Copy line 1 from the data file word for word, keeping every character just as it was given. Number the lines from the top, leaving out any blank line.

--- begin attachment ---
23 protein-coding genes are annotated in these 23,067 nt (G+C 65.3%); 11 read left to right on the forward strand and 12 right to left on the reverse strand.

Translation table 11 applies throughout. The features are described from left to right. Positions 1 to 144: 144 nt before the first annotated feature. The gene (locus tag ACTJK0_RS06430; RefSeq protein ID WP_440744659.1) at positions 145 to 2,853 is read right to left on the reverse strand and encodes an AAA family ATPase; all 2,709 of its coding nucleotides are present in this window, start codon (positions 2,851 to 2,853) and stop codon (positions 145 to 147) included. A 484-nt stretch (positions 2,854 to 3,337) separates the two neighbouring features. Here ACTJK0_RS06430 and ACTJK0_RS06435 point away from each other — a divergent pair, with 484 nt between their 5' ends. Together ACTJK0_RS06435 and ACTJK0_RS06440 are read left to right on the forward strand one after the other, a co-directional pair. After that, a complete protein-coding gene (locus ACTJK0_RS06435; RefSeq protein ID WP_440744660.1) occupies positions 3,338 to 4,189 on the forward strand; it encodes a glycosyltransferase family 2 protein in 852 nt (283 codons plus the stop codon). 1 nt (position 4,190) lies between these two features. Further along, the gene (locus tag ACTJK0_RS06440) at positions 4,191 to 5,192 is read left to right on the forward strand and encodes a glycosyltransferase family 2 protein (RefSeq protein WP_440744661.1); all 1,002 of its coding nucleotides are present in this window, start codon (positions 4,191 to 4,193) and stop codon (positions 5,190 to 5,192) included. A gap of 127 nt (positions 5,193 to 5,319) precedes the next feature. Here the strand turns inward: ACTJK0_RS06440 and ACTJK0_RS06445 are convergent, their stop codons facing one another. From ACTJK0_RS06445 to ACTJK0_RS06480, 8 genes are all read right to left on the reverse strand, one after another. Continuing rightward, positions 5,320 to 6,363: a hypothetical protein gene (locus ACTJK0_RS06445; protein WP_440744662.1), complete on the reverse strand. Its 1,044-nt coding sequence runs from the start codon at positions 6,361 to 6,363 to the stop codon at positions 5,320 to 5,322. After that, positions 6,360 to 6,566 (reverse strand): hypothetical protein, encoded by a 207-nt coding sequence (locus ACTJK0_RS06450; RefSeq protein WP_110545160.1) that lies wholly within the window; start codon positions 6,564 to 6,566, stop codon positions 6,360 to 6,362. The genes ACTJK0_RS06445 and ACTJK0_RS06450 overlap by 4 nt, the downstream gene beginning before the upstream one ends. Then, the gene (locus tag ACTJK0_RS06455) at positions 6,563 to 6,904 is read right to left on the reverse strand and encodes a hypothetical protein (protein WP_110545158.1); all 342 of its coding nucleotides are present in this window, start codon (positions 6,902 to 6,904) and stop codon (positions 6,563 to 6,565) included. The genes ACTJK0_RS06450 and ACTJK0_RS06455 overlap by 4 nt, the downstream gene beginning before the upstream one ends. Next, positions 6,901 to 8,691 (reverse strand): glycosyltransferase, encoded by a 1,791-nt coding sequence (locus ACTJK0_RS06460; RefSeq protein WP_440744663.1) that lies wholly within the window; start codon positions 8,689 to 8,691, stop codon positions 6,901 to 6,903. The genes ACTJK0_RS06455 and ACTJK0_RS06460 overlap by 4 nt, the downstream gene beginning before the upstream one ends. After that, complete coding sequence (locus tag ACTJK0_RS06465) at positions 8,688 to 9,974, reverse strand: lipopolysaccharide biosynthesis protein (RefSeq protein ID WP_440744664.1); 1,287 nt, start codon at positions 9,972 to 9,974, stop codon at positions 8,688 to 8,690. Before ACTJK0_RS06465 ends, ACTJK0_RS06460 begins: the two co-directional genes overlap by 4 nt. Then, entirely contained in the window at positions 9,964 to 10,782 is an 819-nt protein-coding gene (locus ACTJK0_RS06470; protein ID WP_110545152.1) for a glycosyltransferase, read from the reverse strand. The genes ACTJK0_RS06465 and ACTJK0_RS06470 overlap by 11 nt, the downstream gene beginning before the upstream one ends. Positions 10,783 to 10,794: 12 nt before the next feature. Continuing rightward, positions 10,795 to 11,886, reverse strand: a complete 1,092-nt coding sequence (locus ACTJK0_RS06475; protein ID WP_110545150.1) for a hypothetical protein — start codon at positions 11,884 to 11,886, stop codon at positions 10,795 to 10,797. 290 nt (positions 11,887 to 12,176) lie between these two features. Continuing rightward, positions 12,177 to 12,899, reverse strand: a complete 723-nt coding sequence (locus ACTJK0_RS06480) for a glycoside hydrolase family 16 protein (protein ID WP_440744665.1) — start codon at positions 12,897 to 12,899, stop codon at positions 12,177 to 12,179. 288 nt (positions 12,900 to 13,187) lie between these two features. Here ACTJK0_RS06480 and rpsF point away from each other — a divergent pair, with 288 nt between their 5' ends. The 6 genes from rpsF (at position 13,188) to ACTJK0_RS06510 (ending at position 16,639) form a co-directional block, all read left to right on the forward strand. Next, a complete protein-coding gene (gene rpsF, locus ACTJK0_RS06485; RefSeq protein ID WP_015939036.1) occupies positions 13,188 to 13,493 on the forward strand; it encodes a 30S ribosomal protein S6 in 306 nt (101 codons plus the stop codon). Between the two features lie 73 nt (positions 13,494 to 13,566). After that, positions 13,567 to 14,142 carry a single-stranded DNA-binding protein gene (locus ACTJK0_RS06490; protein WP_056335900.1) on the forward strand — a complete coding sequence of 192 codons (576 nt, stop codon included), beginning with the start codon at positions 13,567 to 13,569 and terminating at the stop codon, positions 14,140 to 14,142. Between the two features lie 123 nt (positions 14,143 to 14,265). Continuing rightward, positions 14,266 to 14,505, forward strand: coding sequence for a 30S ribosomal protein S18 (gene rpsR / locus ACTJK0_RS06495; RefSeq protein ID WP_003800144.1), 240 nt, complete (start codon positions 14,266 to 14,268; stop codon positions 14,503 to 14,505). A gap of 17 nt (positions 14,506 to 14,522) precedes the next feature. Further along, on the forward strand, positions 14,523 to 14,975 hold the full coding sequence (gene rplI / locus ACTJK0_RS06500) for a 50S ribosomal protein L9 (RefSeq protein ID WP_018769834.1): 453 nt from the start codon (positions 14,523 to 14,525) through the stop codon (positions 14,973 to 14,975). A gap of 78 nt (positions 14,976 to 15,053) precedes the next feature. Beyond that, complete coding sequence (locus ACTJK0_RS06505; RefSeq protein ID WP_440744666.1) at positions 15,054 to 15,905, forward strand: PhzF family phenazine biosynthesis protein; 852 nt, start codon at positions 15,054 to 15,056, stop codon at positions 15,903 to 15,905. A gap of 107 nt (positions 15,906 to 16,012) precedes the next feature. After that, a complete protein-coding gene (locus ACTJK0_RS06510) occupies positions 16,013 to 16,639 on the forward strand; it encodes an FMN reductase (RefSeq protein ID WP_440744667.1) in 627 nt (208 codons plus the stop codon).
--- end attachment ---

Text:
23 protein-coding genes are annotated in these 23,067 nt (G+C 65.3%); 11 read left to right on the forward strand and 12 right to left on the reverse strand.